The Japanese bathroom aesthetic is in line if Uniform’s design sensibility: simple forms, use of natural wood and stone. The bathroom in Japan is not only a room for cleaning – it is a sanctuary, a space for calm and deep relaxation.  Below is a selection of designs that draw inspiration from different aspects of the rich Japanese culture.  The bathtub is the main focus here, as soaking tubs are an important element of the Japanese bathing ritual.

Bathroom by San Francisco architects Aidlin Darling Design.

Serenity reigns in this bathroom by San Francisco architects Aidlin Darling Design.


Japanese bathroom.

In a traditional Japanese bathroom the shower is situated right next to the bathtub. A stool is used to sit on while taking a shower.


Rapsel_Ofuro soaking tub.

The Ofuro soaking tub by Italian company Rapsel is made of movingui and larch wood. Designed by Matteo Thun and Antonio Rodriguez.


SeaOtter WoodWorks_Ofuro soaking tub.

The Ofuro soaking tub by SeaOtter WoodWorks is made of traditional Japanese hinoki wood.


Stocco_Origami bathtub.

The Origami bathtub by Stocco is simply stunning.


Urban Archaeology_Origami Tile.

Origami tile by Urban Archaeology takes wall tile to another dimension.


Fashion parties and shows all over Manhattan this week. Glamour is contagious. So here is some bathroom bling, why not. We are usually all about understated elegance, but too bad one cannot change their bathroom for one night as one might slip into a gold lame dress for a warm September night out.

Bisazza gold mosaic.







Nemo gold leaf mosaic tiles.


Bisazza black and gold mosaic.



Nemo Dados Collection glass tiles.


Bisazza chevron mosaic.


Last Wednesday NY Stone Manhattan hosted a party to celebrate the opening of their new Marazzi showroom. NY Stone is located at 30 W 21st Street and the new Marazzi showroom is on the second floor in the same building. The ground floor features incredible stone slab collection from around the world, but the ceramic tile collection upstairs is equally impressive. The tiles are uniquely proportioned. There is a subtle palette of grays and naturals as well as well balanced vivid color palette. Marazzi also offers textures and 3 dimensional solutions.


Our Loft series is rooted in Streamline Moderne aesthetic. The style was not only a reaction to Art Deco designs, but also a reflection of austere economic times. Gone was unnecessary ornament, replaced by aerodynamic pure-line concept of motion and speed developed from scientific thinking.  Eighty years later we still admire it.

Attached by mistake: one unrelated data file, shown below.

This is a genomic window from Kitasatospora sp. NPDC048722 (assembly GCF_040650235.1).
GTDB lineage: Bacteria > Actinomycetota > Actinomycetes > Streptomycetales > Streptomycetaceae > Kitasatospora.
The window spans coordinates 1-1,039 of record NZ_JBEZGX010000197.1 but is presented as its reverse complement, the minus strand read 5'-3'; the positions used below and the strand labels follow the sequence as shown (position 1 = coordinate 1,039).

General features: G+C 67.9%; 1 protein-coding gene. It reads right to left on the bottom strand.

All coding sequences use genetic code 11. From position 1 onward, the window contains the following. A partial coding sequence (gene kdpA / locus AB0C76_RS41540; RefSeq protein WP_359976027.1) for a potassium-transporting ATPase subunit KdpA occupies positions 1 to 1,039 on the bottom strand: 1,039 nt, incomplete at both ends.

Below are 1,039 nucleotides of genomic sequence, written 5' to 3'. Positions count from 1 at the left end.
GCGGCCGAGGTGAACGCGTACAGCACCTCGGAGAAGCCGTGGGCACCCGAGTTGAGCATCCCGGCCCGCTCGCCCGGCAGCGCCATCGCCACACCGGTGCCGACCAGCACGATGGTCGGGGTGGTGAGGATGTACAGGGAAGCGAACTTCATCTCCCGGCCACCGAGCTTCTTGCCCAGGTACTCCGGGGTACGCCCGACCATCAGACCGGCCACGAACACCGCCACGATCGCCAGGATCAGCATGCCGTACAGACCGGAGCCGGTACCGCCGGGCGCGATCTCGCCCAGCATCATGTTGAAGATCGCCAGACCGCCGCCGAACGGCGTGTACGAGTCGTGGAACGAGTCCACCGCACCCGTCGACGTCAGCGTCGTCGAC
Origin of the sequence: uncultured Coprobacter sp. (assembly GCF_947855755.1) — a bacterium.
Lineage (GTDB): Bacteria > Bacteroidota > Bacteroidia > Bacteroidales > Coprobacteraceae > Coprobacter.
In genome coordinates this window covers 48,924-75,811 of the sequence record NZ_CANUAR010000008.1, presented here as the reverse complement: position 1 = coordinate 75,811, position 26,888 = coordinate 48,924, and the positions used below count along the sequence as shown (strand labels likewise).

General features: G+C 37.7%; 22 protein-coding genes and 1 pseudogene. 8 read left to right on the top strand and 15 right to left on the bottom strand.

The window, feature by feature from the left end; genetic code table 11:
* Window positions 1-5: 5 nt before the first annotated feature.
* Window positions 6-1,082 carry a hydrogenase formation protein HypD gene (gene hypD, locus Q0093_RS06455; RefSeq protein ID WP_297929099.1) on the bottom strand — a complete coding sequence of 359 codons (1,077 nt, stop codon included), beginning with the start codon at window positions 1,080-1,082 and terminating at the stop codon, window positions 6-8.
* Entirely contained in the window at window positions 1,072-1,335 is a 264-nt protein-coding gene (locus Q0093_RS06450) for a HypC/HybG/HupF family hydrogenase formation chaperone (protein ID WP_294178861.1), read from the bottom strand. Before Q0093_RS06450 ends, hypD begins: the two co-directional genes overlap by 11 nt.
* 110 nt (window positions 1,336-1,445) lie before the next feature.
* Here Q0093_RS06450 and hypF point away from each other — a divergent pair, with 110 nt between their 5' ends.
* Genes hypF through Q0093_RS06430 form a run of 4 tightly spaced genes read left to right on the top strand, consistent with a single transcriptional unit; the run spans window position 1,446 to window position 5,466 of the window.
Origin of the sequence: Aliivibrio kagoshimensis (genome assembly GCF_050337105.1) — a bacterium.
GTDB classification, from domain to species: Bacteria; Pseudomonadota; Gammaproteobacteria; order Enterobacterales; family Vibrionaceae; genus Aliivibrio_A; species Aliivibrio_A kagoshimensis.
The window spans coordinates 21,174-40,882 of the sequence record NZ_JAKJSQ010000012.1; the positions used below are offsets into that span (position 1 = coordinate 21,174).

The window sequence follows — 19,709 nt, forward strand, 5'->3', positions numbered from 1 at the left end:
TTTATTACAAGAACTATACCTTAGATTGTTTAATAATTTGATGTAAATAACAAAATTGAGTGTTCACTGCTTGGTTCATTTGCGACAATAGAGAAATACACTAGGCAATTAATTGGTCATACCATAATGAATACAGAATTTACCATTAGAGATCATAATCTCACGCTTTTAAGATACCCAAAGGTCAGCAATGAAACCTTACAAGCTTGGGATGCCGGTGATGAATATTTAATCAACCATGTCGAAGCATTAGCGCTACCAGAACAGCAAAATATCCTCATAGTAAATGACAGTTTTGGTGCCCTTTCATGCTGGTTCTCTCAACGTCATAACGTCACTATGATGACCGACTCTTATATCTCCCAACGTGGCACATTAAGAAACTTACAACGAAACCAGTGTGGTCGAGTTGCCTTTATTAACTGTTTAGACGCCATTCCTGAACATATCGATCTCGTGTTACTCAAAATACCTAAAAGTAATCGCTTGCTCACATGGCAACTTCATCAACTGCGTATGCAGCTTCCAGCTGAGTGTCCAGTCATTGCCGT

Loft 1 visualization.


Industrial bathroom.


Ray Loewy bathroom, designed in 1949.


Loft finishes: black hexagon tiles, white brick and arsenic paint.

Perfect loft inspired bathroom with white subway tile walls, hexagon shower floor and industrial pedestal sink.

Apothecary jars.


Glass tile was extremely popular in the beginning of this century, and it was also extremely expensive. I lost interest in glass tile for some time, as it was used too much and too frequently. Recently, however, I started noticing it again and feel inspired by some of the products I found. Some of my selections are still expensive, but others are quiet reasonably priced. In either case, please use responsibly…

Glassworks by Original Style.

Glassworks by Original Style.

Blue Lenticular Glass Wall Tile by Glass Tile USA

Metallic Green Lenticular Glass Wall Tile by Glass Tile USA

Metallic Red Lenticular Glass Wall Tile by Glass Tile USA

Lenticular Glass Wall Tiles by Glass Tile USA

Emerald Forest glass slab from Coverings Etc.

Oriental Jade glass slab from Coverings Etc.

Glass slabs from Coverings Etc.

Ogari Silk Mini Brick Stacked by Stone & Pewter Accessories.

Ogari Silk Mini Brick Stacked by Stone & Pewter Accessories.

Block Party by Glas Tile.

For a splash of color: Block Party by Glas Tile.

For a splash of color: Block Party by Glas Tile.


1955 Spartan aluminum trailer, lined with reclaimed redwood, sporting a very appropriate steel tiled bathroom with steel bathtub. See the entire trailer interior at Remodelista and read the full story by Meyer Rus at LA Times.

Jane Hallworth's trailer

Interior designer Jane Hallworth’s 1955 Spartan aluminum trailer.

Jane Hallworth's trailer bathroom

Jane Hallworth's trailer bathroom.